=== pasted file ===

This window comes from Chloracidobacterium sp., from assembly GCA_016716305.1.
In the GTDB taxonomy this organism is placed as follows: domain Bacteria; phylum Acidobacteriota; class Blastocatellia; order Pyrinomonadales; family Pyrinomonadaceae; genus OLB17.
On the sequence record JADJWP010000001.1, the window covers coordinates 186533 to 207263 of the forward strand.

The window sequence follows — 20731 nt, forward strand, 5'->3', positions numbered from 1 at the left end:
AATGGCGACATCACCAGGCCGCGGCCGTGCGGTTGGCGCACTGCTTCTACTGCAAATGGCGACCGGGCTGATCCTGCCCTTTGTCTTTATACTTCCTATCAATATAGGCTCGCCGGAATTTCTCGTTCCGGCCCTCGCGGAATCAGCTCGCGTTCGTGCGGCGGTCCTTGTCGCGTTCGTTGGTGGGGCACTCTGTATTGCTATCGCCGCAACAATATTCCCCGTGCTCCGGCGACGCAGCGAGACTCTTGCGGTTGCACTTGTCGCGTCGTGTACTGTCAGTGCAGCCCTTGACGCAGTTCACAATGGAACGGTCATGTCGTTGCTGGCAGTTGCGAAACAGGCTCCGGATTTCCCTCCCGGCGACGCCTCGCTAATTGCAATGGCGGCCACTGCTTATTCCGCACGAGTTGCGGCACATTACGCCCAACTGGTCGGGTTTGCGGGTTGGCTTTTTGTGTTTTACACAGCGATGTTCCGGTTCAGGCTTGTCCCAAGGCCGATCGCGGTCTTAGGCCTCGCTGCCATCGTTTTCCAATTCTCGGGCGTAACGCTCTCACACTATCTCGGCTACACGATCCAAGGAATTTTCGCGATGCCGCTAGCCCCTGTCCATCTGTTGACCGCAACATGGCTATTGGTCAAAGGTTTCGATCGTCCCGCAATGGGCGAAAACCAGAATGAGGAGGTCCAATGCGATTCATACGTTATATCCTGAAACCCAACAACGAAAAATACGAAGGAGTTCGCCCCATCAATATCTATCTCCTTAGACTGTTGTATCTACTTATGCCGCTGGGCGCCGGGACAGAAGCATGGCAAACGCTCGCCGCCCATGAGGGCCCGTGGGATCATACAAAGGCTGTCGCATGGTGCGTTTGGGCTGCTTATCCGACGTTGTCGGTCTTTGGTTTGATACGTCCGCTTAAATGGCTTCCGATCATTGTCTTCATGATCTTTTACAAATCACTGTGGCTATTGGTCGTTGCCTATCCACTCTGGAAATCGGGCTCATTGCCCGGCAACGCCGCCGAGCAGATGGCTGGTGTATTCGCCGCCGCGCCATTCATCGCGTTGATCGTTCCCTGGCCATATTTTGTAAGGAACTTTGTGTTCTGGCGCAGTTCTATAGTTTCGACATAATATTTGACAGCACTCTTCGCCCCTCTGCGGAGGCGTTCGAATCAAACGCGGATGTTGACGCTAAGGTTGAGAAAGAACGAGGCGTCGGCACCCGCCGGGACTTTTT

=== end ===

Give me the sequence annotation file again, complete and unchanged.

This window comes from Chloracidobacterium sp., from assembly GCA_016716305.1.
In the GTDB taxonomy this organism is placed as follows: domain Bacteria; phylum Acidobacteriota; class Blastocatellia; order Pyrinomonadales; family Pyrinomonadaceae; genus OLB17.
On the sequence record JADJWP010000001.1, the window covers coordinates 186533 to 207263 of the forward strand.

The window sequence follows — 20731 nt, forward strand, 5'->3', positions numbered from 1 at the left end:
AATGGCGACATCACCAGGCCGCGGCCGTGCGGTTGGCGCACTGCTTCTACTGCAAATGGCGACCGGGCTGATCCTGCCCTTTGTCTTTATACTTCCTATCAATATAGGCTCGCCGGAATTTCTCGTTCCGGCCCTCGCGGAATCAGCTCGCGTTCGTGCGGCGGTCCTTGTCGCGTTCGTTGGTGGGGCACTCTGTATTGCTATCGCCGCAACAATATTCCCCGTGCTCCGGCGACGCAGCGAGACTCTTGCGGTTGCACTTGTCGCGTCGTGTACTGTCAGTGCAGCCCTTGACGCAGTTCACAATGGAACGGTCATGTCGTTGCTGGCAGTTGCGAAACAGGCTCCGGATTTCCCTCCCGGCGACGCCTCGCTAATTGCAATGGCGGCCACTGCTTATTCCGCACGAGTTGCGGCACATTACGCCCAACTGGTCGGGTTTGCGGGTTGGCTTTTTGTGTTTTACACAGCGATGTTCCGGTTCAGGCTTGTCCCAAGGCCGATCGCGGTCTTAGGCCTCGCTGCCATCGTTTTCCAATTCTCGGGCGTAACGCTCTCACACTATCTCGGCTACACGATCCAAGGAATTTTCGCGATGCCGCTAGCCCCTGTCCATCTGTTGACCGCAACATGGCTATTGGTCAAAGGTTTCGATCGTCCCGCAATGGGCGAAAACCAGAATGAGGAGGTCCAATGCGATTCATACGTTATATCCTGAAACCCAACAACGAAAAATACGAAGGAGTTCGCCCCATCAATATCTATCTCCTTAGACTGTTGTATCTACTTATGCCGCTGGGCGCCGGGACAGAAGCATGGCAAACGCTCGCCGCCCATGAGGGCCCGTGGGATCATACAAAGGCTGTCGCATGGTGCGTTTGGGCTGCTTATCCGACGTTGTCGGTCTTTGGTTTGATACGTCCGCTTAAATGGCTTCCGATCATTGTCTTCATGATCTTTTACAAATCACTGTGGCTATTGGTCGTTGCCTATCCACTCTGGAAATCGGGCTCATTGCCCGGCAACGCCGCCGAGCAGATGGCTGGTGTATTCGCCGCCGCGCCATTCATCGCGTTGATCGTTCCCTGGCCATATTTTGTAAGGAACTTTGTGTTCTGGCGCAGTTCTATAGTTTCGACATAATATTTGACAGCACTCTTCGCCCCTCTGCGGAGGCGTTCGAATCAAACGCGGATGTTGACGCTAAGGTTGAGAAAGAACGAGGCGTCGGCACCCGCCGGGACTTTTT